“What Larry presciently labeled a ‘democratic recession’ a decade ago has metastasized into a very dark period for global politics,” said Michael McFaul, the director of the Freeman Spogli Institute for International Studies. “This newly endowed position will ensure FSI continues to be at the cutting edge of research, policy impact and education in the field of global democracy for many years to come.”

During his career of service to FSI and Stanford, Diamond has authored books like The Spirit of Democracy and Ill Winds, countless articles and edited books on democracy in various country and regional settings. He also served as a founding editor of The Journal of Democracy, which has become the most important academic source for writing on the subject.

“I am deeply honored by this generous gift from the Mosbacher family,” said Diamond. “Their extraordinary support will enable us to sustain and deepen our study of global democracy during an era when it faces its greatest challenge in decades. Working closely with brilliant Stanford colleagues, students and visitors is a great privilege, and I look forward to advancing the field well into the future.”

Learn More About Larry Diamond's Research

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Larry Diamond

Mosbacher Senior Fellow in Global Democracy at the Freeman Spogli Institute for International Studies
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CDDRL’s Larry Diamond, a world-renowned expert on comparative democracy, is recognized for a career of impact on students, policymakers and democratic activists around the world.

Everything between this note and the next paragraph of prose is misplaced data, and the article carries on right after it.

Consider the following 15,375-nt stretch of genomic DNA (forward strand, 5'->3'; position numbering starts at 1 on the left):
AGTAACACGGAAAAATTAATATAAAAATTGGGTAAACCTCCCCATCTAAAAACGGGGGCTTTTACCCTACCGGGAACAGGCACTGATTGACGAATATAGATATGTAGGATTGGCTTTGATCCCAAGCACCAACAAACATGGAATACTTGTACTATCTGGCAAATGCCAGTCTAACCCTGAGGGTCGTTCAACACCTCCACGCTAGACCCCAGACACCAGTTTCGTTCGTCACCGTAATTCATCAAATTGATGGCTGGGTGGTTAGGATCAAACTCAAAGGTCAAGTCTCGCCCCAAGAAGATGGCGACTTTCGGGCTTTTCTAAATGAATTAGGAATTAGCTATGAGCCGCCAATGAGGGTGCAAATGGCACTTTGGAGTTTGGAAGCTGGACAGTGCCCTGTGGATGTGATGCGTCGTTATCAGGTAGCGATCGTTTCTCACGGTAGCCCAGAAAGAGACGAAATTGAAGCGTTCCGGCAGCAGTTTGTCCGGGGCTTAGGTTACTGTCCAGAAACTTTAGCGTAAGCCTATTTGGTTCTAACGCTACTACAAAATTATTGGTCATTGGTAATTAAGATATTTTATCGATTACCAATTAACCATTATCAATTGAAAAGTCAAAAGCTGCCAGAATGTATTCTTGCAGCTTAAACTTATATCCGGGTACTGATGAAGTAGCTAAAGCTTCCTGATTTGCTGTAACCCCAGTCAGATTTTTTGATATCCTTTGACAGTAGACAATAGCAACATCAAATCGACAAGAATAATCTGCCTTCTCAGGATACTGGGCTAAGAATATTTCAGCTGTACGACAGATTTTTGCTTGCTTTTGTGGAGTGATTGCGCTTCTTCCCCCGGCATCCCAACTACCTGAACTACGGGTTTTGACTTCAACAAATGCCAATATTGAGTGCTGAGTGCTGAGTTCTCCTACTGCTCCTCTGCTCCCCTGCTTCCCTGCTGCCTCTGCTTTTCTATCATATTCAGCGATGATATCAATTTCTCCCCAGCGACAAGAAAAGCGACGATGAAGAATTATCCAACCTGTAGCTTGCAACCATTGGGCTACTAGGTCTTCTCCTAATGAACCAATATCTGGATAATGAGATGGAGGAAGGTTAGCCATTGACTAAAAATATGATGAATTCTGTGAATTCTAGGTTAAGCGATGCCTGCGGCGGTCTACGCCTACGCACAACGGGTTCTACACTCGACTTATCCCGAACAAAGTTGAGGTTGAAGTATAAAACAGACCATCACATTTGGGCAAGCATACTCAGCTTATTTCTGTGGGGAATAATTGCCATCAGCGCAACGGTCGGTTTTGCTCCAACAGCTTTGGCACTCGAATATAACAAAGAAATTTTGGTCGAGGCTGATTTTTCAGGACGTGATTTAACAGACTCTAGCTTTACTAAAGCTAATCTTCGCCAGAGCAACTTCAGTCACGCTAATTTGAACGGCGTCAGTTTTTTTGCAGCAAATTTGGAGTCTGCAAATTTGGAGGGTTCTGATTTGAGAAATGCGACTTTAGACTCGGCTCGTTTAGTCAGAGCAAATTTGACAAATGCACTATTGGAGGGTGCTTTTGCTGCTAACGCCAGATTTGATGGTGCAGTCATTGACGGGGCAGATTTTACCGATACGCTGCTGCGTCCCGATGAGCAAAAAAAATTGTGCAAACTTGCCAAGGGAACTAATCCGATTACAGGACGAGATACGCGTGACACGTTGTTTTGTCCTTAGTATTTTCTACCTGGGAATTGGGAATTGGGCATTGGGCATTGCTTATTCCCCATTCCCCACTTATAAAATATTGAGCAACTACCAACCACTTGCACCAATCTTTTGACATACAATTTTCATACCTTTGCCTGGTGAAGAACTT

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The Freeman Spogli Institute for International Studies (FSI) at Stanford University is pleased to announce that Kathryn Stoner, Senior Fellow and Deputy Director of the Institute, as well as an expert in contemporary Russia’s domestic and foreign policies, will assume the role of Mosbacher Director at the Center on Democracy, Development and the Rule of Law (CDDRL), effective September 15, 2021. She replaces Francis Fukuyama, the Olivier-Nomellini Senior Fellow at CDDRL, who has served as the Center’s director since 2015.

Dr. Stoner has served as the Deputy Director of FSI since 2017, and previously served as the Director of the Ford Dorsey Master’s in International Policy at Stanford for eight years. In her five years as FSI’s Deputy Director, she oversaw tremendous growth and expansion of the Institute’s research and policy initiatives, including the transformation of the Stanford Cyber Initiative into the Cyber Policy Center at FSI, and the incorporation of the Ford Dorsey Master's in International Policy (MIP) under the institute’s stewardship in 2018.

Prior to serving as FSI deputy director, Kathryn Stoner was a founding faculty member of CDDRL.

“Kathryn helped to launch some of CDDRL’s signature activities today, including the undergraduate honor's program, the large lecture course on democracy and development, which she will continue to teach, and the Draper Hills Summer Fellows program,” said FSI Director Michael McFaul. “We all look forward to the future innovations and creativity that Kathryn will bring to CDDRL in her newest leadership role within the Freeman Spogli Institute.”

We're all looking forward to the future innovations and creativity that Kathryn will bring to CDDRL in her newest leadership role within the Freeman Spogli Institute.
Michael McFaul
FSI Director